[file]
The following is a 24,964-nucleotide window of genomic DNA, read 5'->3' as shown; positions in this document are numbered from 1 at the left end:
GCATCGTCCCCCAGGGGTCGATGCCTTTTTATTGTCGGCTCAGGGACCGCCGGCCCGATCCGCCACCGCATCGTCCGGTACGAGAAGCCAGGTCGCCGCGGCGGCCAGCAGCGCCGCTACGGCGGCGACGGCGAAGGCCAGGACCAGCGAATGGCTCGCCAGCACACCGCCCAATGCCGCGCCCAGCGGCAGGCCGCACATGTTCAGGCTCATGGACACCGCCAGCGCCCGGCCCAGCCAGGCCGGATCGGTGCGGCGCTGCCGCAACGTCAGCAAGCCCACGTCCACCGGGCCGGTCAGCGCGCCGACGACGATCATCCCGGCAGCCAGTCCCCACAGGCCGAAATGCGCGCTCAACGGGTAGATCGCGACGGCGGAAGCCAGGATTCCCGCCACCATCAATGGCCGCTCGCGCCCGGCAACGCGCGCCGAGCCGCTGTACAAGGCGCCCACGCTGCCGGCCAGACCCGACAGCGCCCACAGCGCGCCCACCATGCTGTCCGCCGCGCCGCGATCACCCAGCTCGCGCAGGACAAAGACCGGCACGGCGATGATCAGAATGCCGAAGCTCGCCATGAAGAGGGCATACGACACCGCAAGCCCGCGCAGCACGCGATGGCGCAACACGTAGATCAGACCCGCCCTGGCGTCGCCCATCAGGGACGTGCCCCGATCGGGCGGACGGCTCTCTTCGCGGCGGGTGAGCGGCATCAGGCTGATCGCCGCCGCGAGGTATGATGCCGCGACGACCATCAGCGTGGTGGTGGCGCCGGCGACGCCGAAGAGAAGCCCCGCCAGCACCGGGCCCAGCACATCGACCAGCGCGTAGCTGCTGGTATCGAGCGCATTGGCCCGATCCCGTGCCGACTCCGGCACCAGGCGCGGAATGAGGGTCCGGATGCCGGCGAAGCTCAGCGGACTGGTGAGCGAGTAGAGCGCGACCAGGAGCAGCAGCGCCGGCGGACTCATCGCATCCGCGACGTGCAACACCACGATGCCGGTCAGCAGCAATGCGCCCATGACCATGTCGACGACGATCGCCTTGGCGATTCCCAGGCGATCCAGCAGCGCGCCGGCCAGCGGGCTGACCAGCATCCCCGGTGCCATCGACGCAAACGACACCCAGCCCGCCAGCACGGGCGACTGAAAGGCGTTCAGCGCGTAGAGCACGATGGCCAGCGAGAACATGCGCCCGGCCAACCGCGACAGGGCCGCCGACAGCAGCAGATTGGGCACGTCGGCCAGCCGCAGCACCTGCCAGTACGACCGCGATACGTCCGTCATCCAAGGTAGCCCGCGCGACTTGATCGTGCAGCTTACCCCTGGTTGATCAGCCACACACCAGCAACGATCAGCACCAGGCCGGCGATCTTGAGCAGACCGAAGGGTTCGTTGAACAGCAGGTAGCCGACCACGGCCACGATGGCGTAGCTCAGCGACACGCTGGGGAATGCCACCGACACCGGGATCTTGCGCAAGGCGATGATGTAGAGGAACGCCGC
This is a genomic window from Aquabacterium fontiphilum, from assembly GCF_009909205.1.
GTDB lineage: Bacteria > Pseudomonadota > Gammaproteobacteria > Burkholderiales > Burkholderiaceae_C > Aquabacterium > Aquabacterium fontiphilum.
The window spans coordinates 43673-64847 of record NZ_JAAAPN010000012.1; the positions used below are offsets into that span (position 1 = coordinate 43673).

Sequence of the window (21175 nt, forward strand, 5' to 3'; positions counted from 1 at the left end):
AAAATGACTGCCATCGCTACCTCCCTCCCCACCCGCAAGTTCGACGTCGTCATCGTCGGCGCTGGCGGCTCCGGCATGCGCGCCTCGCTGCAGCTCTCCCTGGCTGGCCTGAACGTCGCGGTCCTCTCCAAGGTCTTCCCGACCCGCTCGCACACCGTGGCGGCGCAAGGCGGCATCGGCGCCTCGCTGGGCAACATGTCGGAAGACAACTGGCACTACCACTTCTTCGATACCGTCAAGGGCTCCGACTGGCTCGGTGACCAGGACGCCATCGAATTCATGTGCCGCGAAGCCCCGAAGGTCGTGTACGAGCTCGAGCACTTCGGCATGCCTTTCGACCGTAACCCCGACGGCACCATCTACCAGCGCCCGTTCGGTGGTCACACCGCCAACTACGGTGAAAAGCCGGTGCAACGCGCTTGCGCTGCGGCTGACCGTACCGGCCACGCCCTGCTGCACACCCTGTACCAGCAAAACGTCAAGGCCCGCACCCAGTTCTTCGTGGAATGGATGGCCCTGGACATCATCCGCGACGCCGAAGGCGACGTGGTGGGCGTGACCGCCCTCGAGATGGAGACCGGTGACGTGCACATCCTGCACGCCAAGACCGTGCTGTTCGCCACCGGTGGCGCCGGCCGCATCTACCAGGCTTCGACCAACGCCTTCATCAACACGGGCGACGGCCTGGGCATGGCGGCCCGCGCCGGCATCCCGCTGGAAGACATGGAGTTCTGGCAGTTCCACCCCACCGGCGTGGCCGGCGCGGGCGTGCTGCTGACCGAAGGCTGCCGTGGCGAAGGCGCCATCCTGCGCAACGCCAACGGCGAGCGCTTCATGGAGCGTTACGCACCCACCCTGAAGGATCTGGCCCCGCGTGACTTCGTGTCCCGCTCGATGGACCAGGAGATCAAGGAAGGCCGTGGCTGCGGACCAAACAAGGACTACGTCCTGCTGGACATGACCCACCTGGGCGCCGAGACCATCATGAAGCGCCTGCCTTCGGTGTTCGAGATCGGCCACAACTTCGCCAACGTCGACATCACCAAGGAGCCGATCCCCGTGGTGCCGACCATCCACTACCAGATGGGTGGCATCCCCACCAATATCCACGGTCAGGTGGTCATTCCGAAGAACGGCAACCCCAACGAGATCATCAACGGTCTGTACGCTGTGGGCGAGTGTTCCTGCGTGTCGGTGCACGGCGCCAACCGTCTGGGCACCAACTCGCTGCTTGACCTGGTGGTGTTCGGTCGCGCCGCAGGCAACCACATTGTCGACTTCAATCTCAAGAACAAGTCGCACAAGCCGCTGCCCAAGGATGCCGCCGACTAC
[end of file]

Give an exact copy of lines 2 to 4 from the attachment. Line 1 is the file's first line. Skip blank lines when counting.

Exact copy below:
GCATCGTCCCCCAGGGGTCGATGCCTTTTTATTGTCGGCTCAGGGACCGCCGGCCCGATCCGCCACCGCATCGTCCGGTACGAGAAGCCAGGTCGCCGCGGCGGCCAGCAGCGCCGCTACGGCGGCGACGGCGAAGGCCAGGACCAGCGAATGGCTCGCCAGCACACCGCCCAATGCCGCGCCCAGCGGCAGGCCGCACATGTTCAGGCTCATGGACACCGCCAGCGCCCGGCCCAGCCAGGCCGGATCGGTGCGGCGCTGCCGCAACGTCAGCAAGCCCACGTCCACCGGGCCGGTCAGCGCGCCGACGACGATCATCCCGGCAGCCAGTCCCCACAGGCCGAAATGCGCGCTCAACGGGTAGATCGCGACGGCGGAAGCCAGGATTCCCGCCACCATCAATGGCCGCTCGCGCCCGGCAACGCGCGCCGAGCCGCTGTACAAGGCGCCCACGCTGCCGGCCAGACCCGACAGCGCCCACAGCGCGCCCACCATGCTGTCCGCCGCGCCGCGATCACCCAGCTCGCGCAGGACAAAGACCGGCACGGCGATGATCAGAATGCCGAAGCTCGCCATGAAGAGGGCATACGACACCGCAAGCCCGCGCAGCACGCGATGGCGCAACACGTAGATCAGACCCGCCCTGGCGTCGCCCATCAGGGACGTGCCCCGATCGGGCGGACGGCTCTCTTCGCGGCGGGTGAGCGGCATCAGGCTGATCGCCGCCGCGAGGTATGATGCCGCGACGACCATCAGCGTGGTGGTGGCGCCGGCGACGCCGAAGAGAAGCCCCGCCAGCACCGGGCCCAGCACATCGACCAGCGCGTAGCTGCTGGTATCGAGCGCATTGGCCCGATCCCGTGCCGACTCCGGCACCAGGCGCGGAATGAGGGTCCGGATGCCGGCGAAGCTCAGCGGACTGGTGAGCGAGTAGAGCGCGACCAGGAGCAGCAGCGCCGGCGGACTCATCGCATCCGCGACGTGCAACACCACGATGCCGGTCAGCAGCAATGCGCCCATGACCATGTCGACGACGATCGCCTTGGCGATTCCCAGGCGATCCAGCAGCGCGCCGGCCAGCGGGCTGACCAGCATCCCCGGTGCCATCGACGCAAACGACACCCAGCCCGCCAGCACGGGCGACTGAAAGGCGTTCAGCGCGTAGAGCACGATGGCCAGCGAGAACATGCGCCCGGCCAACCGCGACAGGGCCGCCGACAGCAGCAGATTGGGCACGTCGGCCAGCCGCAGCACCTGCCAGTACGACCGCGATACGTCCGTCATCCAAGGTAGCCCGCGCGACTTGATCGTGCAGCTTACCCCTGGTTGATCAGCCACACACCAGCAACGATCAGCACCAGGCCGGCGATCTTGAGCAGACCGAAGGGTTCGTTGAACAGCAGGTAGCCGACCACGGCCACGATGGCGTAGCTCAGCGACACGCTGGGGAATGCCACCGACACCGGGATCTTGCGCAAGGCGATGATGTAGAGGAACGCCGC
This is a genomic window from Aquabacterium fontiphilum, from assembly GCF_009909205.1.
GTDB lineage: Bacteria > Pseudomonadota > Gammaproteobacteria > Burkholderiales > Burkholderiaceae_C > Aquabacterium > Aquabacterium fontiphilum.